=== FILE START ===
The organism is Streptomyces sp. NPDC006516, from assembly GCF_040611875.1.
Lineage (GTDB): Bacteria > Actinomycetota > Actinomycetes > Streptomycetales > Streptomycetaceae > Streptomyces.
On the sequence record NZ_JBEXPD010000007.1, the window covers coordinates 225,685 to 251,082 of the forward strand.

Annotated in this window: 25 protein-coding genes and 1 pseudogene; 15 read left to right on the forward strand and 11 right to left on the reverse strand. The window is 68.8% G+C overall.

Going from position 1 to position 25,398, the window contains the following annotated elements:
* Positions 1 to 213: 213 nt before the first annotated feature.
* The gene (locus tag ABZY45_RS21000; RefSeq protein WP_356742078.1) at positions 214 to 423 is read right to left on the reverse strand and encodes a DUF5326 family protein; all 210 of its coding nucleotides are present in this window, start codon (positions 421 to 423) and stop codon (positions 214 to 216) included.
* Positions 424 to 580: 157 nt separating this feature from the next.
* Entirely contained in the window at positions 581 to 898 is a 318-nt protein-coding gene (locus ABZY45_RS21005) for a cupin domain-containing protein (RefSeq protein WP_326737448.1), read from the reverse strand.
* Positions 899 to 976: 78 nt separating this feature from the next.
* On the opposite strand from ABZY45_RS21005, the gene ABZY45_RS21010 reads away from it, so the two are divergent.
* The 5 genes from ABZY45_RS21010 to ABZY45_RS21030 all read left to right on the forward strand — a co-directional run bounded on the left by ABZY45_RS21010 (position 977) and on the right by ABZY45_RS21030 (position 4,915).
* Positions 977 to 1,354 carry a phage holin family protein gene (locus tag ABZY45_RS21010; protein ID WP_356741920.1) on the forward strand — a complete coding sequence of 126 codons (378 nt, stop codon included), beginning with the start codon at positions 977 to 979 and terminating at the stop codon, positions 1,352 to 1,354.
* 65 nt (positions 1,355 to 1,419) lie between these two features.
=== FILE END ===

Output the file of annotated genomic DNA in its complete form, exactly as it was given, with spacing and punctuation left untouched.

The organism is Streptomyces sp. NPDC006516, from assembly GCF_040611875.1.
Lineage (GTDB): Bacteria > Actinomycetota > Actinomycetes > Streptomycetales > Streptomycetaceae > Streptomyces.
On the sequence record NZ_JBEXPD010000007.1, the window covers coordinates 225,685 to 251,082 of the forward strand.

Annotated in this window: 25 protein-coding genes and 1 pseudogene; 15 read left to right on the forward strand and 11 right to left on the reverse strand. The window is 68.8% G+C overall.

Going from position 1 to position 25,398, the window contains the following annotated elements:
* Positions 1 to 213: 213 nt before the first annotated feature.
* The gene (locus tag ABZY45_RS21000; RefSeq protein WP_356742078.1) at positions 214 to 423 is read right to left on the reverse strand and encodes a DUF5326 family protein; all 210 of its coding nucleotides are present in this window, start codon (positions 421 to 423) and stop codon (positions 214 to 216) included.
* Positions 424 to 580: 157 nt separating this feature from the next.
* Entirely contained in the window at positions 581 to 898 is a 318-nt protein-coding gene (locus ABZY45_RS21005) for a cupin domain-containing protein (RefSeq protein WP_326737448.1), read from the reverse strand.
* Positions 899 to 976: 78 nt separating this feature from the next.
* On the opposite strand from ABZY45_RS21005, the gene ABZY45_RS21010 reads away from it, so the two are divergent.
* The 5 genes from ABZY45_RS21010 to ABZY45_RS21030 all read left to right on the forward strand — a co-directional run bounded on the left by ABZY45_RS21010 (position 977) and on the right by ABZY45_RS21030 (position 4,915).
* Positions 977 to 1,354 carry a phage holin family protein gene (locus tag ABZY45_RS21010; protein ID WP_356741920.1) on the forward strand — a complete coding sequence of 126 codons (378 nt, stop codon included), beginning with the start codon at positions 977 to 979 and terminating at the stop codon, positions 1,352 to 1,354.
* 65 nt (positions 1,355 to 1,419) lie between these two features.